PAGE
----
Following his family legacy of spiritual greatness, the Abir Yaakov was an exceptional saddik. He barely slept, spending nearly every moment learning Torah and helping those stricken by poverty or depression. Hacham Yaakov composed twelve scholarly works on topics in Torah, halacha and Kabbalah, all of which were published posthumously. He wanted to ensure that the books were acceptable in the heavens before they were distributed to the public here on earth, and he therefore chose not to publish the works during his lifetime. After his death, when he determined that the sefarim were accepted in the heavens, he appeared to his son in a dream and gave his approval for their publication.
Throughout his life, Hacham Yaakov earned a reputation for unparalleled humility and yirat shamayim (fear of Heaven). His reputation was so widespread, in fact, that even non-Jews came to the rabbi for advice and for solutions to their problems.
One of the many remarkable stories about the rabbi is told by Hacham Yosef Ben Na’im, and took place in the village of Temoushent. After spending some time with the local residents of the village, the time came for Hacham Yaakov to return home. The rabbi climbed onto a shared coach and saw among his fellow travelers only boorish Algerians and no one who could be identified as an observant Jew. Fearing the effects of being exposed to the group’s lewd and vulgar behavior, but, having no other transportation arrangements, Hacham Yaakov reluctantly sat down in the carriage and started to pray. With everyone on board, the driver tried to begin the journey. Inexplicably, the horses drawing the carriage refused to move their legs. The driver tried everything, including whipping the horses and bringing other horses, but his efforts were to no avail. After some time, the other passengers brusquely left, thinking the carriage was doomed. Once they were gone, the rabbi asked the driver to try traveling again. To the residents’ astonishment, the horses responded immediately and the Abir Yaakov was on his way!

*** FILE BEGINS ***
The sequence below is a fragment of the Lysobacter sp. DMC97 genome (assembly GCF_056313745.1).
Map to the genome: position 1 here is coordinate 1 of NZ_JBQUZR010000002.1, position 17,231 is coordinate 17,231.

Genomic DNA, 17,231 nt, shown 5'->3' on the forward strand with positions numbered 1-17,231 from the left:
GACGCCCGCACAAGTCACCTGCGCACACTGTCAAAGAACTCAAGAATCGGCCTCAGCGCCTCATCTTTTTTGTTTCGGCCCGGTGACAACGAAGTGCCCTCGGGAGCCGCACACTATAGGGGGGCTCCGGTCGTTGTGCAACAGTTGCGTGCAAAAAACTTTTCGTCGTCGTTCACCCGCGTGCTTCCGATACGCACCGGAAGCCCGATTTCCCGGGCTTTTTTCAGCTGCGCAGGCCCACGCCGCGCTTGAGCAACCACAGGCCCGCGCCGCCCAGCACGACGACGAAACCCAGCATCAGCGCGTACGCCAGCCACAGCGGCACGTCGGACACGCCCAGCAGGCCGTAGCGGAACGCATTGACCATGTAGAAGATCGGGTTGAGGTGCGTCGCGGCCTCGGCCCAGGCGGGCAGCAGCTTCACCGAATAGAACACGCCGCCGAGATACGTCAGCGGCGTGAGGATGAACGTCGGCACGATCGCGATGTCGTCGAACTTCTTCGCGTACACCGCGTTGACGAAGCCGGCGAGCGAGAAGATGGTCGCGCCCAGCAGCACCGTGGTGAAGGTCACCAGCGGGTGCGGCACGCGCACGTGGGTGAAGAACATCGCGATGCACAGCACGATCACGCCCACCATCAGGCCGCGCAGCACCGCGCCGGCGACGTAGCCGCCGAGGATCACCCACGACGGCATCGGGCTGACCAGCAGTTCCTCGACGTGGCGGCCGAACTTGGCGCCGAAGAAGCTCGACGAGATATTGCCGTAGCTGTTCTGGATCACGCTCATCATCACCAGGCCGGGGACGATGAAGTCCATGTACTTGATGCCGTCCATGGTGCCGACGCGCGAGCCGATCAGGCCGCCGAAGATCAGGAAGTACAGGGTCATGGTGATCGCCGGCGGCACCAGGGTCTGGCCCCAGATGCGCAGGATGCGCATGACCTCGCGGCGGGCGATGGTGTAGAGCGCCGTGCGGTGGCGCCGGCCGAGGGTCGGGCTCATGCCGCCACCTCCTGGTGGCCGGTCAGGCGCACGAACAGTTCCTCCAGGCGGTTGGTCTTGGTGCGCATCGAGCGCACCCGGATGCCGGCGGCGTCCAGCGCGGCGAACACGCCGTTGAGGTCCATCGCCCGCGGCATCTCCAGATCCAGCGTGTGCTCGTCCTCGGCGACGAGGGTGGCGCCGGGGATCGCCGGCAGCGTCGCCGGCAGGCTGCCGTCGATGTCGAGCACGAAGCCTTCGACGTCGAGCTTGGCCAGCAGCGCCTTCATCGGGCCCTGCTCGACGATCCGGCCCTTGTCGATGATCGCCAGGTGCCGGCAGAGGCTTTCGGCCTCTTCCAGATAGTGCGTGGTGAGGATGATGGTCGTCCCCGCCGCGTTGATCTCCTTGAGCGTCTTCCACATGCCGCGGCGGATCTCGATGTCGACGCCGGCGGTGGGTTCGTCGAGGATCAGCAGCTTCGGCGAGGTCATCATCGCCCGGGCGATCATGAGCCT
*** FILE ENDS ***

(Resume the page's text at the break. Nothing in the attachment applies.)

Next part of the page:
A Sacred Tomb
The tomb of the Abir Yaakov is located in the town of Damanhour, Egypt, a remote village situated 70 kilometers southeast of Alexandria. It is told that the rabbi was passing through this city on his way to Israel, but fell ill and passed away on the 20th of Tevet. Not coincidentally, the Nazis were defeated by the Allied forces in the vicinity of the Abir Yaakov’s grave as they marched toward Israel through Egypt during World War II.
Every year, hundreds of Jews from Israel and the Diaspora flock to the tomb of the great leader to remember the rabbi and pray at his gravesite. These pilgrimages require advanced diplomatic arrangements between the Israeli and Egyptian governments. Requests have to be submitted to Egyptian President Hosni Mubarak’s administration to grant visas and protect the busloads of people seeking entry to the sacred site. Last year, access to the tomb was denied, as the anniversary occurred immediately after Operation Cast Lead in Gaza, and the Egyptian authorities denied Israeli worshipers entry, saying they could not ensure their safety.